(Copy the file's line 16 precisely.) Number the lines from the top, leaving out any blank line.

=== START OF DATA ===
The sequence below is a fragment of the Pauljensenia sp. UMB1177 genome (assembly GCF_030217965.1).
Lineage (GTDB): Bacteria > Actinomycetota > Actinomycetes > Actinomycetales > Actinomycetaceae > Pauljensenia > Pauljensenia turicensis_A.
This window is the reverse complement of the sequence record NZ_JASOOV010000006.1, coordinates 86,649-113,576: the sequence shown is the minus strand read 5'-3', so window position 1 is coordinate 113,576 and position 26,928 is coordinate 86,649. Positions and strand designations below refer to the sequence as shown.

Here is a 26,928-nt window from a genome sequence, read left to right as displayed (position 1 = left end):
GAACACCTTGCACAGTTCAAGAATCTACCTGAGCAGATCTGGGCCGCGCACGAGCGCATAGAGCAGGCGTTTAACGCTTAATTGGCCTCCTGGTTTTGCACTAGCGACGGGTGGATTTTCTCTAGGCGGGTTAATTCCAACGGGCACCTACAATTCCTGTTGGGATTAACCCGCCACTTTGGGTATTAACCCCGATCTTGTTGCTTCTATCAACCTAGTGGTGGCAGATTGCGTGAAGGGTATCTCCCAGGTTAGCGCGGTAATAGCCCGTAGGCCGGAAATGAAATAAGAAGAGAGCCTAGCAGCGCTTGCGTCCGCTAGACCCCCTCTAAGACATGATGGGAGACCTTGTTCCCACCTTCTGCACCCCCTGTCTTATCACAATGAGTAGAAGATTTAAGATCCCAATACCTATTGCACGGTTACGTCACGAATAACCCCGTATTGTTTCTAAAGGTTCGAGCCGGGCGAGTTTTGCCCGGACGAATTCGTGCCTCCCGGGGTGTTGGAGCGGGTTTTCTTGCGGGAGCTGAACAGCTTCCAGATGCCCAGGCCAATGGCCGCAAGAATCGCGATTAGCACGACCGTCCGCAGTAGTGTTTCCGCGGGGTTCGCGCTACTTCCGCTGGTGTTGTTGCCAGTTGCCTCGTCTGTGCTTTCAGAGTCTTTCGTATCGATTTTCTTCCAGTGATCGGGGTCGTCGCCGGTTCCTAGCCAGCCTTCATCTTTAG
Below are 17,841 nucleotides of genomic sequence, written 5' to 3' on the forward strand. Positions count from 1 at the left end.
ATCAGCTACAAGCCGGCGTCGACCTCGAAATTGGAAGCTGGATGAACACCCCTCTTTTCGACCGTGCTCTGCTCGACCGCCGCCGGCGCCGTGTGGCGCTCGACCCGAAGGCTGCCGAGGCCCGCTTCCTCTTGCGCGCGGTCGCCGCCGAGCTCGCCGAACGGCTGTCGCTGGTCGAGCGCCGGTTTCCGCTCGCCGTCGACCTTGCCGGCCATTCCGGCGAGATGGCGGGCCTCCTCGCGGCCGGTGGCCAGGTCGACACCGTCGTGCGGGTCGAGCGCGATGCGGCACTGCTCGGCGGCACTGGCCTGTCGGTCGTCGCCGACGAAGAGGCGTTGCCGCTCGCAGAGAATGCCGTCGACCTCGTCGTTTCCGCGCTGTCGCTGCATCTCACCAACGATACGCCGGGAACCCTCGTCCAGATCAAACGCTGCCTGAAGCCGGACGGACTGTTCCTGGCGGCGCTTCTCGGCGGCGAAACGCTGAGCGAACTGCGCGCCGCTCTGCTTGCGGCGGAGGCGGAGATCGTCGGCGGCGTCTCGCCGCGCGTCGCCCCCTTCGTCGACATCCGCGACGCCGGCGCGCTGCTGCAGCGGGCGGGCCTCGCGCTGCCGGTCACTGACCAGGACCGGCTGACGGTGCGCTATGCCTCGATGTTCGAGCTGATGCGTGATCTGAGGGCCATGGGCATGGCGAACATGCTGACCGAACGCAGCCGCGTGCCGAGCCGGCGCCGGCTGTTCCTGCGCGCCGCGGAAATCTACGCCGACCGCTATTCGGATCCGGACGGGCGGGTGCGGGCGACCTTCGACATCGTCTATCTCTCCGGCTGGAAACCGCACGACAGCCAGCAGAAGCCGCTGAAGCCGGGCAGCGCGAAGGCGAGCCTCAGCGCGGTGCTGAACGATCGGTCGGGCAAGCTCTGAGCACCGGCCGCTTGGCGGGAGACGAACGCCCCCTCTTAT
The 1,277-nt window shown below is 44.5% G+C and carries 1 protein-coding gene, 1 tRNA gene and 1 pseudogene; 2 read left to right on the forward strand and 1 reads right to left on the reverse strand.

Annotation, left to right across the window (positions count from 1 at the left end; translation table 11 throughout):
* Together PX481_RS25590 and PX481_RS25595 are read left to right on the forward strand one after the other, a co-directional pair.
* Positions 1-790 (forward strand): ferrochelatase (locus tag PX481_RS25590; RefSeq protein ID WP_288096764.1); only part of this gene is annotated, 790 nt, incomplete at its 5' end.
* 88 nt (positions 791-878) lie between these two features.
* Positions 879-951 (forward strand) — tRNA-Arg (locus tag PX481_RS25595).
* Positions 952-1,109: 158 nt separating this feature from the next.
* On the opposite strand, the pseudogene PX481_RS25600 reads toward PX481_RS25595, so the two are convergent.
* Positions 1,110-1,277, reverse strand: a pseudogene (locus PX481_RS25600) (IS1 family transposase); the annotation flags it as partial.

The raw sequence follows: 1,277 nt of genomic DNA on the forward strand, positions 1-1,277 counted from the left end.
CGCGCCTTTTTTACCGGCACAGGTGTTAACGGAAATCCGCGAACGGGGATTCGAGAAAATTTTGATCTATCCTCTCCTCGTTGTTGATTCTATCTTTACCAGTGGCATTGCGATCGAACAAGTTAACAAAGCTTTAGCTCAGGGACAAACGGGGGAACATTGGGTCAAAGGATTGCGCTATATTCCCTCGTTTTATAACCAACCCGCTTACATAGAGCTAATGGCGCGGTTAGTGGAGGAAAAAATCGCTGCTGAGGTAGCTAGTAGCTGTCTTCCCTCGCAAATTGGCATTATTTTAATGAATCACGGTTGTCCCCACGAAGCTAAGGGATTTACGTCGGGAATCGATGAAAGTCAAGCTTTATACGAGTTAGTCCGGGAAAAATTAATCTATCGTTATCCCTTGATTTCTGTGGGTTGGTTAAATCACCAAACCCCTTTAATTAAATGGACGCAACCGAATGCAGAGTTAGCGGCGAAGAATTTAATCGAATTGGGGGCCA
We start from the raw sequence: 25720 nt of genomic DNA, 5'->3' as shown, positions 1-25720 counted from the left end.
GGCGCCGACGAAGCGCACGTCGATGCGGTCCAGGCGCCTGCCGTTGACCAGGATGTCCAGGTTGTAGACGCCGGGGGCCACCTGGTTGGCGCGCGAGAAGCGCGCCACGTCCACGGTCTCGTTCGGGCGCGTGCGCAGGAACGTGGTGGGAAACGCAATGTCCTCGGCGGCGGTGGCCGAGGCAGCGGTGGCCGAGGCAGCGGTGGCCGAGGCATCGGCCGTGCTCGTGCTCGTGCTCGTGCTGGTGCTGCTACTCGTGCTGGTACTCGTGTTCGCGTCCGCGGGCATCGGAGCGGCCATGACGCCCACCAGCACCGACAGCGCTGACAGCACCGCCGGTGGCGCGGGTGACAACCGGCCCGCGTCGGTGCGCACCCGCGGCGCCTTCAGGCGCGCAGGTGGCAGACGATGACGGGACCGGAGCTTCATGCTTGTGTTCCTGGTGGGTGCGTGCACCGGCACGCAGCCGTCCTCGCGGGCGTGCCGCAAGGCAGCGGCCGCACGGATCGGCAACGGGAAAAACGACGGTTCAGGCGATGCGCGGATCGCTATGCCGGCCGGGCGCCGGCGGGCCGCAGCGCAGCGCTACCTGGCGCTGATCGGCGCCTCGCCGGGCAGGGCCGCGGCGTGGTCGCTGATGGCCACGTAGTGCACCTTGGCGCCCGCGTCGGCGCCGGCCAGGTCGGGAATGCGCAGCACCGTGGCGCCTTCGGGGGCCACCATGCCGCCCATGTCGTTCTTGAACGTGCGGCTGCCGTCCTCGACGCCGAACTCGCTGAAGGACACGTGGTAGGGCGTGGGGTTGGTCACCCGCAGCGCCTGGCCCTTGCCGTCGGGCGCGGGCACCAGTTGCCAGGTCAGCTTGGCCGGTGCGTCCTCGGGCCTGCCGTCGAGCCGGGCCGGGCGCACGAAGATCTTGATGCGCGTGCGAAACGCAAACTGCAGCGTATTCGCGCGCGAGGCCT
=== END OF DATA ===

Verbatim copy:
* Positions 1,110-1,277, reverse strand: a pseudogene (locus PX481_RS25600) (IS1 family transposase); the annotation flags it as partial.